Gabriele Rota, our second speaker, took us from riots in Rome to cards-on-the-table, swords-drawn, pistols-at-dawn scholarly disagreement in his paper on ‘Prejudice and Obstinacy in Brackets: Juvenal, Satire 6 and the Oxford Fragment(s)’. The story of the Oxford Fragments is a century-old counterpart to the current debate over the newly discovered Sappho papyri, a somewhat Umberto Eco-esque ( – or Dan Brown-esque) tale of ancient texts long lost to us, rediscovered in improbable circumstances, and plagued by questions of (in)authenticity.
In this case, the fragments are thirty-six lines supposedly part of Juvenal’s Sixth Satire, which are found in only one manuscript of Juvenal, written some time in the eleventh or twelfth century and now kept in the Bodleian Library in Oxford. They somehow remained undiscovered there until 1899, when an Oxford undergraduate stumbled upon them, and have since been the subject of fiercely-fought academic battles: are they written by Juvenal, or someone else? If the former, why are they only found in one manuscript ? – how could they have fallen out of the archetype of the other manuscripts? If the latter, when did they enter the manuscript tradition, and how? What were the motives of their author and scribe(s): malicious forgery, or playful imitation, or editorial correction? And what do their presence and absence in the text change about our reading of Juvenal?
Gabriele first took us through various pitfalls and shortcomings in certain scholars’ accounts of the (in)authenticity of the Oxford Fragments: those for whom the inauthenticity of these lines would be a useful demonstration of how far interpolation can go and thus enable other deletions from the text to be made, for example, or those who justify attributing the verses to Juvenal himself less because of the cogency of arguments for authenticity than because, to put it simply, that would be pretty darn cool. Housman himself (somewhat topically, here at Cambridge) came in for substantial criticism: Gabriele levelled against him the charge of seizing upon the fragments as an opportunity to put himself forward with enviably good emendations and elucidations, a demonstration of his scholarly excellence. The majority of subsequent accounts rest upon Housman’s, either refuting or building upon his arguments; Gabriele went right for the jugular, first attacking Housman’s postulated reconstruction of the lengthy process by which the lines were lost from all but one of the extant manuscripts, and then turning his attention to arguments regarding the merit and sense of the lines when incorporated into Satire 6. Concluding that they must be, in the end, not Juvenal’s, he also offered a reconstruction of their loss involving a more economical two stages against Housman’s five.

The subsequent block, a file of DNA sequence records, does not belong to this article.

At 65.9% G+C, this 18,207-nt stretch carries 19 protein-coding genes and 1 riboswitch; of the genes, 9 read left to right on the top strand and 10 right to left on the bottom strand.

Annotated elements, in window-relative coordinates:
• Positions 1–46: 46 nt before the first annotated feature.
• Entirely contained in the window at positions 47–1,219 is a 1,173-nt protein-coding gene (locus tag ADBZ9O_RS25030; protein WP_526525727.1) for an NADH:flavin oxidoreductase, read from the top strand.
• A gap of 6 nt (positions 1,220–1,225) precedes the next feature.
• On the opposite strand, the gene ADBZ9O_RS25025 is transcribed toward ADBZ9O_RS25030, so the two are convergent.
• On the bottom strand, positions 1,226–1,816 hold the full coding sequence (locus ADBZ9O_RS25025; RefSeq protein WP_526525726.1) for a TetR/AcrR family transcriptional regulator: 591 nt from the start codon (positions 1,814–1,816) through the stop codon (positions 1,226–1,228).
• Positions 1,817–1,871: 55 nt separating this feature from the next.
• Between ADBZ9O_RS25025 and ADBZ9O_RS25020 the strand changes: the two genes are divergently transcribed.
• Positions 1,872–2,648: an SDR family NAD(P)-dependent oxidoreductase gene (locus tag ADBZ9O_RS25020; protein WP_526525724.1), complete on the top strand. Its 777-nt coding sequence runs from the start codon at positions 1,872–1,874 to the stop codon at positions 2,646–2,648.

Join us next time for Ruth Allen’s paper, ‘Wearing Dirce’s Punishment: a Roman intaglio gem in the Fitzwilliam Museum, Cambridge,’ which will put forward new ways of looking at engraved gems that prioritise the material qualities of the stone and the changes in iconography brought about by miniaturisation. We will also hear Claire Jackson on the intriguingly titled ‘Disbelief, Deception, and an Octopus: Lucian’s Dialogi Marini 4 on Fiction,’ in which she will examine ancient literary approaches to the idea of proving the unbelievable, and the place of fiction on the boundary of unbelievable truths and credible flasehoods. To find out about the significance of the octopus in this epistemological labyrinth, come to GIS at 5.15pm this Friday in 1.11!